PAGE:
This winter, the big six energy companies played the role of pantomime villains to perfection.
Once again, they announced big profits, big price rises and big bonuses. The rest of us shivered and took an anxious glance at our bank balances while pensioners up and down the land flipped a coin between heat and food. So how can we take revenge?
Some of the more extreme voices on social media believe they should be the first up against the wall come the revolution, but a more practical approach, on the other hand, could be to beat them at their own game. In the village of Halton in Lancashire, they’re doing just that.
Here, a group of locals have got together to create a scheme that will generate renewable power and help to raise revenue for local good causes.
“The local community association was looking for a new source of income that could help to pay for local community projects,” says Kevin Frear who is a director of the project. “Eventually, they remembered that there had once been a turbine on the weir which generated electricity which could be used to power the mill.”
They decided to do something similar and generate electricity by using the power of the water at the weir. They hope to generate more than 1,000 MWh of electricity which could be used to power more than 300 homes.
This is just one of a number of similar projects taking place up and down the country. The government estimates there are around 5,000 community groups generating power somewhere in the UK and it’s a figure they’re keen to extend. Back in 1997, they promised that 30% of the UK’s energy would come from renewable energies and they’re currently lagging far behind.
To address this – or at least to be seen to be addressing it – they’ve announced the Community Energy Strategy, which promises lots of interesting recommendations such as the creation of a £10m urban community energy fund. It will also come up with £500,000 of funds for various small scale community energy projects taking place all over the country.
One of the most high-profile schemes comes in the shape of feed-in tariffs, which are payments made to a households or businesses which are generating their own renewable energy. These payments are guaranteed for 20 years so they could work as a handy money-making scheme, if nothing else.
Feed-in tariffs have been useful in increasing the amount of revenue the Halton Lune project will generate, and enabled it to raise more money through an ambitious Community Share issue which aims to raise almost £1m for the project. For £250 you could buy a share in the company which is expected to yield a return of 5% every year. An investment of £500 would qualify for tax relief under the government’s Enterprise Investment Scheme.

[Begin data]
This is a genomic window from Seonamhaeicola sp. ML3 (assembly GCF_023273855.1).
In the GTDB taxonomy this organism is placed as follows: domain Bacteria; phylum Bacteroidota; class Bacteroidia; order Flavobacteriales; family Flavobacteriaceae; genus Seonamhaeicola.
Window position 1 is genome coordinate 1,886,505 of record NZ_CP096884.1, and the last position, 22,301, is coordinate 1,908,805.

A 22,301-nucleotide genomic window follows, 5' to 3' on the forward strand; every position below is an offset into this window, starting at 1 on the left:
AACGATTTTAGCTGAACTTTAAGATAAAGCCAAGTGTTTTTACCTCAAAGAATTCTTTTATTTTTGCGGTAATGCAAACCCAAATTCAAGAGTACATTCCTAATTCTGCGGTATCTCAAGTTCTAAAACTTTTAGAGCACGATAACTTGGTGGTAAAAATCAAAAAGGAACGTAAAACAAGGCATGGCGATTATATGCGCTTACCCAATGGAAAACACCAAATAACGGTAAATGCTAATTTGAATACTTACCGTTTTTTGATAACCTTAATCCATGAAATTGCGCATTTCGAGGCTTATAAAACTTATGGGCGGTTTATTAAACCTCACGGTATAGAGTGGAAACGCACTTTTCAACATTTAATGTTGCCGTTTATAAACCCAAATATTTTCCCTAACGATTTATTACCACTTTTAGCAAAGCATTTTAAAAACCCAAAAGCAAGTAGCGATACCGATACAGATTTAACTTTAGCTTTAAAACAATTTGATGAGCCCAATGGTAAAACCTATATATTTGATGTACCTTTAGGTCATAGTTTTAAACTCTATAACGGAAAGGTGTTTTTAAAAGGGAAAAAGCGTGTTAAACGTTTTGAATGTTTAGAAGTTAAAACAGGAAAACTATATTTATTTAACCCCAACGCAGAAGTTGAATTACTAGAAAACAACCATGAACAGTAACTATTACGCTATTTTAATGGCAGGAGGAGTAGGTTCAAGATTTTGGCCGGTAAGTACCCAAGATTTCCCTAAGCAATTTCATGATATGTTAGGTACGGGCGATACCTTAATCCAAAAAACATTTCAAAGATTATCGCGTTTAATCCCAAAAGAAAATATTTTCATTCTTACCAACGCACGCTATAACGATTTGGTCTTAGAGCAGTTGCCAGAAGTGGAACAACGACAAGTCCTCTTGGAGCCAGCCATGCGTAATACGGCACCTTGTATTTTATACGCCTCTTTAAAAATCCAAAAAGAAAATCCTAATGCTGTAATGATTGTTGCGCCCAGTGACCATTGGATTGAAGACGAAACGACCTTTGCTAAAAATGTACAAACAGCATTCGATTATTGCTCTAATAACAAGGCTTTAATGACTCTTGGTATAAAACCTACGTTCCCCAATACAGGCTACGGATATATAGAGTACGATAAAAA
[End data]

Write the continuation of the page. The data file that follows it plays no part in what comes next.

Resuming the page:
“Take up has been good,” Kevin says excitedly. “We’ve already raised around £400,000 and given the conversations I’ve had, there’s a lot more to come.”
So, a community energy project could save the environment and reduce electricity bills, while also creating a nice little long term investment opportunity. So if you wanted to follow the example of the people of Halton, what should you do?
First, according to Kevin, you’ll have to check who owns the land. “The power lines go across land which is owned by several different people and they’ll all want their own cut,” he explains.
Second, you’ll need to be good at raising money. There are numerous official grants available, so it’s helpful if you have someone in your team who knows how to get hold of them. In addition innovative community investment schemes such as Halton’s plus crowd funding initiatives can leverage the enthusiasm of the people to be involved. Others have turned to private investment such as through the Cooperative Group’s Enterprise Hub which supports socially beneficial projects such as this.
Most of all, though, you’ll need patience to deal with the red tape, and also those who will oppose the plan. The Halton project ran into opposition from some local fishermen, even though as Kevin points out, it makes plenty of provisions with a fish pass and a platform, which he believes improves it for fish.
“There are those who have a knee-jerk reaction to any hydro project in the same way as they’ll always oppose solar,” he adds.
For help with any project there is an increasing amount of information coming from official channels, but perhaps the best comes from internal support networks within those who are already working on community energy projects. There are already Community Energy Scotland and Community Energy Wales and Kevin is setting up Community Energy England which contains discussion forums on which people can share advice on the practicalities of setting up these schemes.
So if you and the people in your community want to start mixing it with the big six – there are more options than ever before.